cannot obtain from the appellate court any affirmative relief other than those granted in the
decision of the court below. The appellee can only advance any argument that he may deem
necessary to defeat the appellants claim or to uphold the decision that is being disputed. . . .
Thus, the lower courts finding that the appellees have an unpaid obligation with PNB, and not
the other way around, should stand. It bears stressing that appellees even acknowledged their
outstanding indebtedness with the PNB when they filed their "Urgent Motion for Execution
Pending Appeal" of the August 13, 2002 Order of the lower court decreeing that appellees
remaining obligation with PNB is P205,084,682.61. They cannot now claim that PNB is the one
indebted to them in the amount of P15,915,588.89.202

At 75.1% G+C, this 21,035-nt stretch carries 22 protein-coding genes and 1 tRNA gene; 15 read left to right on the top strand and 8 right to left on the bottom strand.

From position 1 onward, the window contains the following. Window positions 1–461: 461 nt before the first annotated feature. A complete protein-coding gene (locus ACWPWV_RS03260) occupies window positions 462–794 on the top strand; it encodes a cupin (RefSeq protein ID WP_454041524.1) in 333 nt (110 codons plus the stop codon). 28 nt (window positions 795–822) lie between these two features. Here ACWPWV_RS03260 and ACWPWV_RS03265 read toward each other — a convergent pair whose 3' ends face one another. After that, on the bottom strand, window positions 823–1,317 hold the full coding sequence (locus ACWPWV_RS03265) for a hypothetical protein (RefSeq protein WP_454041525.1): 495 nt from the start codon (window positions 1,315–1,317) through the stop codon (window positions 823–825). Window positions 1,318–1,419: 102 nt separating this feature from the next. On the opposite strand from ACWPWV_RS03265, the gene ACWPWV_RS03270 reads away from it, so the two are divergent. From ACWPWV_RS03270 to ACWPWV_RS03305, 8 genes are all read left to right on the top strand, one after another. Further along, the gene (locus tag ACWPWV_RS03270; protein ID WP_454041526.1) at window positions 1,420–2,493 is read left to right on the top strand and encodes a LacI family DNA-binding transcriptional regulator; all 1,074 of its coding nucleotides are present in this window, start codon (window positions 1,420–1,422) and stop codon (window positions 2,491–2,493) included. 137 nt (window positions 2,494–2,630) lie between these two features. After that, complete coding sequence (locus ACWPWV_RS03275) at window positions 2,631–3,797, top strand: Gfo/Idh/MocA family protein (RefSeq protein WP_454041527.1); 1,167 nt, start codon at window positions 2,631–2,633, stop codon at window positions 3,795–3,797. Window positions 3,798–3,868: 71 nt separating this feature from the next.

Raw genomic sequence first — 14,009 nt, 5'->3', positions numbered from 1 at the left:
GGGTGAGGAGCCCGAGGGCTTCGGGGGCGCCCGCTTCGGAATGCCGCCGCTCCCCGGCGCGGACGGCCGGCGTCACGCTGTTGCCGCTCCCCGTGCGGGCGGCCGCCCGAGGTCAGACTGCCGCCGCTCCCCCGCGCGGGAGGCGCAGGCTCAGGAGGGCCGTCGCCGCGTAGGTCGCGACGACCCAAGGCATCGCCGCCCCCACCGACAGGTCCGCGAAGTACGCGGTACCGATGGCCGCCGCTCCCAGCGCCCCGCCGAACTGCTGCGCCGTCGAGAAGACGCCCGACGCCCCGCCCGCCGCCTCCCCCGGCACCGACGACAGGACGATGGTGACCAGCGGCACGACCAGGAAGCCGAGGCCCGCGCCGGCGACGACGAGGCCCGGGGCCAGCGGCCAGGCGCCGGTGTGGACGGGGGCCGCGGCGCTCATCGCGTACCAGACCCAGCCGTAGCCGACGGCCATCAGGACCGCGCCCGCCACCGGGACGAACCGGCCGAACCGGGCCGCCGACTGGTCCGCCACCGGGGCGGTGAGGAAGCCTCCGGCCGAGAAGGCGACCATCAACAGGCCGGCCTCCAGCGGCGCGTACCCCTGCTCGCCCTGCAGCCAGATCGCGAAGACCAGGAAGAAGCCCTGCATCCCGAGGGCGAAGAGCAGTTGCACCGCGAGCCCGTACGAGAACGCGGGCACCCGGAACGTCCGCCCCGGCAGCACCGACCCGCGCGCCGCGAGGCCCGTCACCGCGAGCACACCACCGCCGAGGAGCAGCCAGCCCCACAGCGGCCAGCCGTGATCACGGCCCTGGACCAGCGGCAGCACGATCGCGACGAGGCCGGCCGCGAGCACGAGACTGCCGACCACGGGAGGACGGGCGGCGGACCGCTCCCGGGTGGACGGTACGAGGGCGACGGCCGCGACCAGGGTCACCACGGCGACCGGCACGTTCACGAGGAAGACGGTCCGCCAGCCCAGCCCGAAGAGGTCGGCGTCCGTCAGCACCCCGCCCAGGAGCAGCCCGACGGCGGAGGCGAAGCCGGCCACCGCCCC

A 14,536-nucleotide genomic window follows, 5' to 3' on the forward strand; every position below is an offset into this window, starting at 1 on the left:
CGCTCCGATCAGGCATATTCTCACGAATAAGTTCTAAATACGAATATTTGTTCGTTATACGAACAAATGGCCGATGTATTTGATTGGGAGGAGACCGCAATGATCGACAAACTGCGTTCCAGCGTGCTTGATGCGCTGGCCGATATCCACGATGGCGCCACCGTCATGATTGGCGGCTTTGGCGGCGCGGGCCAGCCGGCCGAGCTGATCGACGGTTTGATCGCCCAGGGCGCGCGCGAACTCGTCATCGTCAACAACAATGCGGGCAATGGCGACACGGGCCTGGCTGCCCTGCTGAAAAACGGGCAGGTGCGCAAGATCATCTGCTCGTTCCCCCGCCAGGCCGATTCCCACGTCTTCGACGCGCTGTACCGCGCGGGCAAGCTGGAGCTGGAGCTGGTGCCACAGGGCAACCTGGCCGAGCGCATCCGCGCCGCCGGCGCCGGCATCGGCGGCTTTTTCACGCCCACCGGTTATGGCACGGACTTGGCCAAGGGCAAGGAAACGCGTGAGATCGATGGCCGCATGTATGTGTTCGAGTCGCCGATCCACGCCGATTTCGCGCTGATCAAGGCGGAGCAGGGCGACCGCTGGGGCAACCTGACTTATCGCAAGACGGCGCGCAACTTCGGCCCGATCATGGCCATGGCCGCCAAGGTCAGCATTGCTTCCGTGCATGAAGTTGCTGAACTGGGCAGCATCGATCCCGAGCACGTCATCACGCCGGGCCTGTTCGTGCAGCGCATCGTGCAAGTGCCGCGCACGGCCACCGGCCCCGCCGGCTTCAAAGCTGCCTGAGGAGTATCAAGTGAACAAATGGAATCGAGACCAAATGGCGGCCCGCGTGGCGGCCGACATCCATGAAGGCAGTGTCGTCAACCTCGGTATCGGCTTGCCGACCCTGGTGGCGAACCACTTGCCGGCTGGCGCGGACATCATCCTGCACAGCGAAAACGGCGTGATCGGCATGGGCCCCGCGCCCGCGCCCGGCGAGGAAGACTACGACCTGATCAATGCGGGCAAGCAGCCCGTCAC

Philippine National Bank filed a Petition for Review on Certiorari203 assailing the Decision in
CA-G.R. CV No. 79732-MIN. Philippine National Bank argues that there was mutuality of
contracts between the parties, and that the interest rates imposed were valid in view of the
escalation clauses in their contract.204 Philippine National Banks Petition for Review was
docketed as G.R. No. 196958.205

Spouses Limso and Davao Sunrise also filed a Petition for Review206 on Certiorari questioning
the ruling of the Court of Appeals in CA-G.R. CV No. 79732-MIN that their outstanding
obligation was 803,185,411.11.207Spouses Limso and Davao Sunrise argue that they "made
overpayments in the amount of P15,915,588.89."208This was docketed as G.R. No. 197120.209

On January 21, 2013, the Court of Appeals dismissed Philippine National Banks appeal
docketed as CA-G.R. CV No. 01464-MIN (referring to the Petition for the Issuance of a Writ of
Possession) on the ground that Philippine National Bank availed itself of the wrong
remedy.210 What the Philippine National Bank should have filed was a "petition for review under
Rule 45 and not an appeal under Rule 41[.]"211

On March 15, 2013, the Philippine National Bank filed a Petition for Review on Certiorari212
before this court, assailing the dismissal of its appeal before the Court of Appeals and praying